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OPINION15 September 2010

Brain sells: Cutting through the neuromarketing hype

Opinion

The world of neuroscience is full of grand claims and big personalities. Is something being lost amid the noise?

Neuromarketing is sexy. Not only does it involve all sorts of fancy gadgetry, it also produces the kind of insights into what makes us tick that we all enjoy hearing and talking about. The problem is, it’s too sexy. The findings of brain-scanning research often arrive accompanied by a hype that seems unbecoming of science, as well as an aura of certainty that, even when the research appears robust, can leave one feeling suspicious.

“NeuroFocus’ AK Pradeep is insistent that neuroscience will transform research and marketing, and that the only thing holding most companies back is fear of change”

That’s not to say that neuroscience isn’t a fascinating field. When our reporter James Verrinder volunteered to have his own brain scanned by NeuroFocus, he was impressed by the power of the technology to reveal things that he wouldn’t have been able to put into words. NeuroFocus’ CEO AK Pradeep is insistent that neuroscience will transform research and marketing, and that the only thing holding most companies back is fear of change. He may be right. But there are reasons the area is regarded by many with caution.

Two years ago Martin Lindstrom published the bestseller Buyology, which saw the author named by Time Magazine as one of the world’s 100 most influential people. The book was based on a major neuroscience study involving more than 2,000 participants.

Lindstrom, like Pradeep, is a slick ambassador for neuromarketing, convinced that we are on the cusp of a revolution. He makes his living as a branding expert and even seems to have branded himself, appearing always in a trademark black shirt. Lindstrom’s book was aimed at a mass audience, and there’s nothing wrong with that, but his willingness to leap from statements about parts of the brain “lighting up” to glib conclusions about what this must mean feels rather unscientific. Although he acknowledges the limits of what we understand about the brain, the book lacks the sense of caution that should result from this. Lindstrom is to be applauded for making Buyology an accessible read, but it’s hard to shake the feeling that something important was lost in the process.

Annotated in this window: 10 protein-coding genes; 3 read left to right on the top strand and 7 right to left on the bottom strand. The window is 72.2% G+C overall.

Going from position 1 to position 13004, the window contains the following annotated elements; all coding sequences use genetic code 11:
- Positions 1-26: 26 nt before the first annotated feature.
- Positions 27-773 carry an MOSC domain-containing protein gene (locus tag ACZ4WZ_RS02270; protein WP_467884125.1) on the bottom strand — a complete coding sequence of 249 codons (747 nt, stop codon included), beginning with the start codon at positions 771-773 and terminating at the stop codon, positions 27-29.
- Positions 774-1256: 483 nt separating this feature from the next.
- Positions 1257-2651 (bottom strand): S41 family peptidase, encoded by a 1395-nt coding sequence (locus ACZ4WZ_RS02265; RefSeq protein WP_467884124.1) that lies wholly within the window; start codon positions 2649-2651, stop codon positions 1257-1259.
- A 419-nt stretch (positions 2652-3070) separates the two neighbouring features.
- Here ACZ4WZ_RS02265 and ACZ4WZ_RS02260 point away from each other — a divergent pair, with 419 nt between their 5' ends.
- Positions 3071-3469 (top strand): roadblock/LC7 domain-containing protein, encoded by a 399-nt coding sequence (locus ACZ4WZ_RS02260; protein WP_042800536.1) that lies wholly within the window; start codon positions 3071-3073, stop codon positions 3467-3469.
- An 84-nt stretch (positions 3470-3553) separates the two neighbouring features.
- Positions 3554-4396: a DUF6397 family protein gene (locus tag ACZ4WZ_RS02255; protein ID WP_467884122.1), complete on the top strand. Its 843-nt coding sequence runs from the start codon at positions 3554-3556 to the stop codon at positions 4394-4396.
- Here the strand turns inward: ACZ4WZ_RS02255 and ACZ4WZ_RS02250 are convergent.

It was also worrying to find that some of the book’s references (in the first edition at least) pointed to blog posts, and in at least one case to a comment posted on a blog by someone who didn’t even give their real name. This unnamed source was being used as evidence for a fairly trivial point about product placement in the movie ET, so it was no reason to doubt the primary research Lindstrom had conducted – but such a haphazard attitude to referencing in a high-profile book on neuroscience was surprising.

“Hype means it is very easy to get carried away with exaggerated claims [for neuroscience]. The results don’t stand on their own: you have to combine this with something else”

Graham Page, Millward Brown

Most market researchers, we’re glad to say, are pretty level-headed when it comes to brain science. Graham Page, who heads the dedicated neuroscience practice at Millward Brown, enjoys fancy gadgets as much as the next man, but he knows the importance of keeping a sense of perspective. Page warned at this year’s Research conference that “hype means it is very easy to get carried away with exaggerated claims [for neuroscience]. The results don’t stand on their own: you have to combine this with something else.”